Tuesday, September 23, 2014

Max wows the crowd

I have been meaning to brag tell you all how Max wowed the crowd of people at the Children's Adoration last Friday. Oh, I was so proud of him. I get tears in my eyes just thinking of it.

I hardly ever talk about Max's autism to people. I don't want to be misunderstood and truthfully,  it would be too hurtful to be judged harshly. So I mostly keep to myself how Max's autism affects him and our personal lives. I love Max very much; he is my first-born, I have always been very protective of him and hard on him at the same time. Pushing him to do his very best, challenging him to go as far as he can go, to never let autism hold him back. To not let it define him as a human being or disable him in any way. It is him that needs to disable autism. It is why I am hard on him. Hopefully not too hard--I sometimes question if I am--but I cannot stand to see my son crippled in any way when I see how much potential he has.

But when I see Max shining through his autism, his personal challenges, whatever name you want to call it, I feel so happy that I have to tell the world!

Our priest had learned that Max had a special devotion to his patron saint, St.Maximilian Kolbe. He asked if I thought Max would be willing to tell the group of children a little about him. I told him I thought he would but I wasn't sure how well he would do in sequencing the story together. The priest wasn't worried about that or expecting too much so we just planned on Max telling whatever he could remember about the saint.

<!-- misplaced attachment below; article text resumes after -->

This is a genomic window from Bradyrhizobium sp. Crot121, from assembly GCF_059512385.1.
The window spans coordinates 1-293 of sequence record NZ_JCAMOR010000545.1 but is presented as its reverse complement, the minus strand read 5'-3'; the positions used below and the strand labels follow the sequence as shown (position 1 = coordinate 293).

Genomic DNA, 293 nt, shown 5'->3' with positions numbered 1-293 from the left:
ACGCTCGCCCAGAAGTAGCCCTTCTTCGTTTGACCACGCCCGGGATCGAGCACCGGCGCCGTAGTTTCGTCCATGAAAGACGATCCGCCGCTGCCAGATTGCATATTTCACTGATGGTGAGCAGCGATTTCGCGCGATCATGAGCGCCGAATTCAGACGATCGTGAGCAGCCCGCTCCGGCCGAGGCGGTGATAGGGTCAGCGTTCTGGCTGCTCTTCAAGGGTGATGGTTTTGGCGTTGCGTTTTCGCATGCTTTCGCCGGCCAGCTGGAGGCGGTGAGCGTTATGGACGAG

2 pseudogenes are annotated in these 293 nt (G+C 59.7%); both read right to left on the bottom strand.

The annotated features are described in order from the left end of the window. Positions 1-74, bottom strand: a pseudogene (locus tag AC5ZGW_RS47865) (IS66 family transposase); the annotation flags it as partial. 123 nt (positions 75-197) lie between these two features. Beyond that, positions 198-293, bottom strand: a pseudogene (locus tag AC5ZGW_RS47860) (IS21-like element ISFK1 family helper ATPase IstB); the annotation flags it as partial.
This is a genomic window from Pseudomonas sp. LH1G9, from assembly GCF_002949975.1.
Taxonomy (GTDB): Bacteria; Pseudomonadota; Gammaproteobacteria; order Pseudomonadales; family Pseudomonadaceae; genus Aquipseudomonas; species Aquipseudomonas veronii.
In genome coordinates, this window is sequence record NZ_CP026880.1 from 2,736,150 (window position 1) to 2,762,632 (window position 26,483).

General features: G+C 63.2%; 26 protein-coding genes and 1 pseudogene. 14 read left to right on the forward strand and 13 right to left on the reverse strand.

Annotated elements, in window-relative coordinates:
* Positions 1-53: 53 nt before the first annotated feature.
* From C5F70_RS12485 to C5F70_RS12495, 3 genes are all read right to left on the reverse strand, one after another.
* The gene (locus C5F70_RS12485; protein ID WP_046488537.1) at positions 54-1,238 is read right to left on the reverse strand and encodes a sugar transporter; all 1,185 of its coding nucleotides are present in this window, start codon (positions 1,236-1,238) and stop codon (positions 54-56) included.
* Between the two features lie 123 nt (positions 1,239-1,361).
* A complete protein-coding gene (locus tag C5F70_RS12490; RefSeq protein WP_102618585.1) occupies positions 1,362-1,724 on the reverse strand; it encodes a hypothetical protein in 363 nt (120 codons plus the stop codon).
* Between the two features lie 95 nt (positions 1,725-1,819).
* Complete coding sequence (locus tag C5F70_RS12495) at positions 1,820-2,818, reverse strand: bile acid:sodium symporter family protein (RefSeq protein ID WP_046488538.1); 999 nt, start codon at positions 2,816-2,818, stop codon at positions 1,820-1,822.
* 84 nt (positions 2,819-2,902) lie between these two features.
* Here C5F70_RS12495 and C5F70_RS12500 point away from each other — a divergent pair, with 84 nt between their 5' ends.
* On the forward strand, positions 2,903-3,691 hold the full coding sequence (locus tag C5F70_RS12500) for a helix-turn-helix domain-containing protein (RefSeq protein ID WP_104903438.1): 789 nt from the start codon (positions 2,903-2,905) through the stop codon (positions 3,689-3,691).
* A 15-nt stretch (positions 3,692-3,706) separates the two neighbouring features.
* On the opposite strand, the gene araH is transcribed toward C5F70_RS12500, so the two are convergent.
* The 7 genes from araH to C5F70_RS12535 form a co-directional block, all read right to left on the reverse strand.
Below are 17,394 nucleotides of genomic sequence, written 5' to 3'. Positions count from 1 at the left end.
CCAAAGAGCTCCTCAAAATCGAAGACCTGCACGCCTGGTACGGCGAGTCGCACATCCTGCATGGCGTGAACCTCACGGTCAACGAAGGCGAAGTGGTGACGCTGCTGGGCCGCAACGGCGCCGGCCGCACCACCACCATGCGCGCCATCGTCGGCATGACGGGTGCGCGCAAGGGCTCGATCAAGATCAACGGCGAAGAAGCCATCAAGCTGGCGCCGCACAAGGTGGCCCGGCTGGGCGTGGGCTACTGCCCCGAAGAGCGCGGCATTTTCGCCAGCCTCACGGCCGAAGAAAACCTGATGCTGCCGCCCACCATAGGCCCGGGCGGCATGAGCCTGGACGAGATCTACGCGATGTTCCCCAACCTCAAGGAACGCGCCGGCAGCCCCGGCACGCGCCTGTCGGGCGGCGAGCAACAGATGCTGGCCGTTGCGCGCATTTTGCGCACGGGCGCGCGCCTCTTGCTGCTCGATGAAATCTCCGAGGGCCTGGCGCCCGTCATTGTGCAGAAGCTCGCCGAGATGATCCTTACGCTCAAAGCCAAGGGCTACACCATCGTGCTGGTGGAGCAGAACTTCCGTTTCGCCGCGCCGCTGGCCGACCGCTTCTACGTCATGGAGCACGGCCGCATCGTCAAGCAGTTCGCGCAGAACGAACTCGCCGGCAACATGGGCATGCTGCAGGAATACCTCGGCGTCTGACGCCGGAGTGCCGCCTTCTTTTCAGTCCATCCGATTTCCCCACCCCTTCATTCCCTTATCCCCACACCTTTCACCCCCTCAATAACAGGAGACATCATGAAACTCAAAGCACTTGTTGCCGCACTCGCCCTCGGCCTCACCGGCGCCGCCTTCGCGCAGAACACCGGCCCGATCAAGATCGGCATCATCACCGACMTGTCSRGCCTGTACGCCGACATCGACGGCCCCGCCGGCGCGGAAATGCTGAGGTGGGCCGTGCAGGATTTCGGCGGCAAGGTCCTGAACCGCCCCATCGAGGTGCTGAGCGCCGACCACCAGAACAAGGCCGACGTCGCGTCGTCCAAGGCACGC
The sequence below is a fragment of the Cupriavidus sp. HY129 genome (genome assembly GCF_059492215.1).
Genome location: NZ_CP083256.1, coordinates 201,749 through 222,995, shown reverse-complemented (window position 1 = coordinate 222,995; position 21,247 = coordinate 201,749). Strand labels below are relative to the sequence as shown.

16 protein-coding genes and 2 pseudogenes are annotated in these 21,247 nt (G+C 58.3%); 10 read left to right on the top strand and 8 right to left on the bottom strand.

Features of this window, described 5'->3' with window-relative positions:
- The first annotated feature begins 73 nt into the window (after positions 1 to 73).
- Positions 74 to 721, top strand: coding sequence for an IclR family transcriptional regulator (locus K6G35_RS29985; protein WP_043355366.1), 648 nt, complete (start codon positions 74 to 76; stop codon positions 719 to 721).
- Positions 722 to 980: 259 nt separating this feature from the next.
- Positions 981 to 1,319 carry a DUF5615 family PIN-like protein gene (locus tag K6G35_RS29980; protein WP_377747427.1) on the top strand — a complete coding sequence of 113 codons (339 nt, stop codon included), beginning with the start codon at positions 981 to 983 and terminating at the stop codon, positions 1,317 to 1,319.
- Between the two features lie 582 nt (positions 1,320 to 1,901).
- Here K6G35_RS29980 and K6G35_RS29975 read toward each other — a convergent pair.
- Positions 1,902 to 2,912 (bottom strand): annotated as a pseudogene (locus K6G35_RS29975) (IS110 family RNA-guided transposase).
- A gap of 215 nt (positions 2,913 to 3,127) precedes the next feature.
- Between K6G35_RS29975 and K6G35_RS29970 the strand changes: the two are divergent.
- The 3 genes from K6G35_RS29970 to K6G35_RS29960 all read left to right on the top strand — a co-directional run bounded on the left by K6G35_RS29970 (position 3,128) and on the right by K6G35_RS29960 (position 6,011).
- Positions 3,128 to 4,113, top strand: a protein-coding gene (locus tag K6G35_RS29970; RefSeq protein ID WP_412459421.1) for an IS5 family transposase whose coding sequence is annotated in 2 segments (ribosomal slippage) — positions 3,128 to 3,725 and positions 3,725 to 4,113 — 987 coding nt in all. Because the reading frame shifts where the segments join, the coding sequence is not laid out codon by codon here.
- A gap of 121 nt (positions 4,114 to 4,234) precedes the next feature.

When the day came, Max was very excited. We went over a few facts about St.Maximilian's life but other than that, I didn't really help him much at all with the story. Mostly, I just wanted him to remember a few main important events of his life.

When we got in the church, there were children and adults intermingled throughout the church. The priest had all the children come up near the altar steps where they knelt down. He led them in prayer, song, and discussion before the Blessed Sacrament. And then the moment came for Max to talk about St.Maximilian.

My heart was thumping in nervousness for Max. I shushed Anna who had to choose that very moment to whisper all sorts of things to me. But all I could hear was Max. What I had expected from Max was a few words about the Saint. But Max surprised me. Because what Max did was talk about the St.Maximilian for 10 minutes straight. In great detail. Very great detail. He even made different voices for the guards that arrested St.Maximilian!

He was not nervous. He rocked a little back and forth which is what he does when he's excited or nervous but he wasn't nervous in the least. He was just all about telling the story and teaching the children about St.Maximilian.

I looked around the church and all eyes were fixed on him. Not one child squirmed or looked bored. They seemed to be entranced with Max's enthusiasm about St.Maximilian.